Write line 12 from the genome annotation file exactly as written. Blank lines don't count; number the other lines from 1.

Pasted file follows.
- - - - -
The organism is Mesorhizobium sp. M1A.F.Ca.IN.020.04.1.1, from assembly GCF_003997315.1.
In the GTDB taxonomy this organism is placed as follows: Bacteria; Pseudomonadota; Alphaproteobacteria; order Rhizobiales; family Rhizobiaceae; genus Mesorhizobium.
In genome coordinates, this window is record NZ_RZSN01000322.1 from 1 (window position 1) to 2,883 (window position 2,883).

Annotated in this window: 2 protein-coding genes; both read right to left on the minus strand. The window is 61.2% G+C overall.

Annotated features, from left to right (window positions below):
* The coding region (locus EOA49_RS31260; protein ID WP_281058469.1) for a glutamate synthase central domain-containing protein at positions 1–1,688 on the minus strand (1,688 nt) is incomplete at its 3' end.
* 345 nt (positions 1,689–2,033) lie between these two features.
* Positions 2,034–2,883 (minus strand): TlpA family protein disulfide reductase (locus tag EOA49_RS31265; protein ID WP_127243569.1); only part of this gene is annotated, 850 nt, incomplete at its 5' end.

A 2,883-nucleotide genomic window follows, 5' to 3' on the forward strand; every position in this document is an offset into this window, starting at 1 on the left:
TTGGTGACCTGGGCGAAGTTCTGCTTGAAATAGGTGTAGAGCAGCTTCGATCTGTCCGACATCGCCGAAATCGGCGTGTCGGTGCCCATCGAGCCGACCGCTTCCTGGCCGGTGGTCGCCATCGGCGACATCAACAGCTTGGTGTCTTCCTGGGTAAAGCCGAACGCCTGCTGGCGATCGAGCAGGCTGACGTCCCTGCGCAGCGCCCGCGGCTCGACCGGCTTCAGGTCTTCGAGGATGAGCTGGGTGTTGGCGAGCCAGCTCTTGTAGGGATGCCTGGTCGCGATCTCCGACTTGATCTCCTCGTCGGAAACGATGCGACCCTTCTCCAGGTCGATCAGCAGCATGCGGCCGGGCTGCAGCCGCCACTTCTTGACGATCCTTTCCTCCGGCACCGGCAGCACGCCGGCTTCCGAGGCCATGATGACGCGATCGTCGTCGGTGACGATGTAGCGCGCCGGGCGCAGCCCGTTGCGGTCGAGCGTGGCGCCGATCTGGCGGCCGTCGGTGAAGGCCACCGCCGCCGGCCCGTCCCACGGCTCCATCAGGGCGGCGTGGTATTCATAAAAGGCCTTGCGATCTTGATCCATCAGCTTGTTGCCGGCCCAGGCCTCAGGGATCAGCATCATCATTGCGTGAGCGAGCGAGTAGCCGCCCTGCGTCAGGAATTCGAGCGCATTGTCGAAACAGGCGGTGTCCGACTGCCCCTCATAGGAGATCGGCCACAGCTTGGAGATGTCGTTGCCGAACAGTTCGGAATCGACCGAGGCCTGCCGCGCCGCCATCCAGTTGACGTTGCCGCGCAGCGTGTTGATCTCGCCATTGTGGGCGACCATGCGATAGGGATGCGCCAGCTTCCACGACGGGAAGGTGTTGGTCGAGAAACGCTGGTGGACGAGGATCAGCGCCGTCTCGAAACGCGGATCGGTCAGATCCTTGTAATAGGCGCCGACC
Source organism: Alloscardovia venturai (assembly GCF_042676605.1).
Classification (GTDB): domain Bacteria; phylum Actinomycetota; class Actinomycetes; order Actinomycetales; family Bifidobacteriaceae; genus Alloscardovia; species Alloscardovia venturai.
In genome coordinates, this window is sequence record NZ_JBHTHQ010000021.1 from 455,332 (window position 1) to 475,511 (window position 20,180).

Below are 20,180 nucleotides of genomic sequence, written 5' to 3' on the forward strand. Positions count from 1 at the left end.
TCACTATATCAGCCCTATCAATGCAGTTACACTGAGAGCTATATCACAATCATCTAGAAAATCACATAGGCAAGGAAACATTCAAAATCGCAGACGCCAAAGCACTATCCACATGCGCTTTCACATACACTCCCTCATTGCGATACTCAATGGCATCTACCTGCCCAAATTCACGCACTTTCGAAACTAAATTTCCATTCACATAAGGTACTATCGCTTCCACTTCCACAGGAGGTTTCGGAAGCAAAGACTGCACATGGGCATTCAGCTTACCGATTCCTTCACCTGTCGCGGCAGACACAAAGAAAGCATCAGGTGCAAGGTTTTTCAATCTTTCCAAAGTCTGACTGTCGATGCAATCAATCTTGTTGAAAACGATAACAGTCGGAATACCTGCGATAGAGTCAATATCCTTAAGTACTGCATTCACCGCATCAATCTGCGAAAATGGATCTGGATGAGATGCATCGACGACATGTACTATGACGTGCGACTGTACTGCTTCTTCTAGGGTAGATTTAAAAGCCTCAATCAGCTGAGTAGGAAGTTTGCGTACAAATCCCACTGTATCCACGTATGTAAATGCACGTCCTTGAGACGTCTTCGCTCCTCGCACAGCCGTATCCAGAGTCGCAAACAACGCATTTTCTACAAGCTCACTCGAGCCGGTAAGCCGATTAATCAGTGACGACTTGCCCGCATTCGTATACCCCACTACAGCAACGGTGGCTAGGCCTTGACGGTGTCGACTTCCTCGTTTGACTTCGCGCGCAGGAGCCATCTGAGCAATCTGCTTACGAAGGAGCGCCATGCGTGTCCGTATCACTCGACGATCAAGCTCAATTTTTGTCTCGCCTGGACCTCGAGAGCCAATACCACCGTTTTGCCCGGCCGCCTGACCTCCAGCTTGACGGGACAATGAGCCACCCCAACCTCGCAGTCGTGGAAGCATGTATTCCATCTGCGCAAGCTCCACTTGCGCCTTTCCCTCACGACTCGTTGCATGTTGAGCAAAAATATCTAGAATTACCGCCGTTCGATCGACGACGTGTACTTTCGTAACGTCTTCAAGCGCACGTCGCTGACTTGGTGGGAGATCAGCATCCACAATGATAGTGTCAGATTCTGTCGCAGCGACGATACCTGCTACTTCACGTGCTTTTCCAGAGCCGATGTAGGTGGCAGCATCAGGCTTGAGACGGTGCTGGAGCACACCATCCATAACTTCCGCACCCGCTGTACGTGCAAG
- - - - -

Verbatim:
Classification (GTDB): domain Bacteria; phylum Actinomycetota; class Actinomycetes; order Actinomycetales; family Bifidobacteriaceae; genus Alloscardovia; species Alloscardovia venturai.